Bloomfield Township, Birmingham sign onto mental health embed

By: Tiffany Esshaki | Birmingham - Bloomfield Eagle | Published June 9, 2021

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BLOOMFIELD TOWNSHIP/BIRMINGHAM — In partnership with the Oakland County Health Network, the police departments of Bloomfield Township, Birmingham and Auburn Hills will soon launch a mental health embed that will employ a clinician to respond to mental health crises.

The new program comes at a cost of just over $133,000 in total to start, and then $103,000 going forward. For that the OCHN can employ one full-time qualified clinician to support the three participating communities. The clinician will spend equal time in each municipality to accompany or join officers on calls involving a person with mental illness, once law enforcement deems the situation safe.

That breaks down to an initial cost of $44,333 per municipality, and $34,333 per year after. That cost could be offset, however, with state and federal grants.

“It is the hope that by collaborating with the social work community and all of their associated resources, our Police Department will be more effective and responsive in meeting the expectations of the community in how we address the needs of people suffering from mental health crises and other non-criminal service calls,” said Birmingham Police Chief Mark Clemence in a memo to City Manager Tom Markus.

Birmingham Police Cmdr. Scott Grewe said the clinician will have a desk in each participating department, dividing their time equally between the three municipalities. That could change in the future, depending on need and utilization.

Bloomfield Township Police Chief Phil Langmeyer said he’s thrilled about the co-responder program, dubbed CoRE.

“Our goal is to use the least restrictive means possible to help these people and divert them from the criminal justice system,” Langmeyer said. “We believe this will be best for the individuals and families and, hopefully, stop repeated calls for service from the same location.”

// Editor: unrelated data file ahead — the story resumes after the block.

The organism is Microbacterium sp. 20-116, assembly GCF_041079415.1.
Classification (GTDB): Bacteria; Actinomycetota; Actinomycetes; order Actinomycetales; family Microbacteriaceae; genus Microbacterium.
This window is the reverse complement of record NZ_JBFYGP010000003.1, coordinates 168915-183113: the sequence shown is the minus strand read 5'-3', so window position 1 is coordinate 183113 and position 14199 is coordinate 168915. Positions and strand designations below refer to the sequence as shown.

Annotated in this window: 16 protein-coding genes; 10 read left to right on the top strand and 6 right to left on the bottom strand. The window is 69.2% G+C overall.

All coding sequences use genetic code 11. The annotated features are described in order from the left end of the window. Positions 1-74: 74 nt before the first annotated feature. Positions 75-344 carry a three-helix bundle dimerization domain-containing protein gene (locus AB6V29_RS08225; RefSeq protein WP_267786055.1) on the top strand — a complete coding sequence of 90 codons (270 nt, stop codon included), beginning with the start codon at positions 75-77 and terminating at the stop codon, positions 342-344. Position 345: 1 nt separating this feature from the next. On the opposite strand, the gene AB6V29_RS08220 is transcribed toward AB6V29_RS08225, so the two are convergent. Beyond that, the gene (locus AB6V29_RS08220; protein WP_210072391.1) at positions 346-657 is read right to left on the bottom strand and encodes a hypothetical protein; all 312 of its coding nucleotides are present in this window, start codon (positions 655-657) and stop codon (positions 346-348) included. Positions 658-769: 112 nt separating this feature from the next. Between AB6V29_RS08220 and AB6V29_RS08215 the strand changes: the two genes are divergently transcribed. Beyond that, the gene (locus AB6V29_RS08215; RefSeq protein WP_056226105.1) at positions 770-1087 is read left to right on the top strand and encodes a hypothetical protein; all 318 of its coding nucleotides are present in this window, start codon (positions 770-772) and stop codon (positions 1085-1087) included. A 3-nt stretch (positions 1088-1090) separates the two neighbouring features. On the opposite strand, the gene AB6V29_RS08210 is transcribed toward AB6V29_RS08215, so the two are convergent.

That could be a big help to officers already stretched thin. Over the past three years, Birmingham has handled 319 service calls labeled “mental health,” usually involving a suicide attempt or drug overdose. Bloomfield Township took 333 such calls and Auburn hills 352 turning that same time.

The National Alliance on Mental Illness estimates that 10% of all service calls to police involve a mental health component.

“We think that number is very low, because many of our calls have a mental health component to them but they’re labeled something else,” Langmeyer added. “This program will help us in better tracking the number of people we are contacting that are suffering a behavioral health crisis.”

Ideally, when a call comes in to police dispatchers about a behavioral incident, officers can call on the clinician to come to the site and work with the subject to connect them to resources that “can provide long-term, stabilizing support,” Langmeyer explained.

“Law enforcement is not equipped to address mental health issues and get people the help they need,” he continued. “We will be able to do that (by partnering with the OCHN). This is a first for Oakland County. We’re very excited about this collaboration.”

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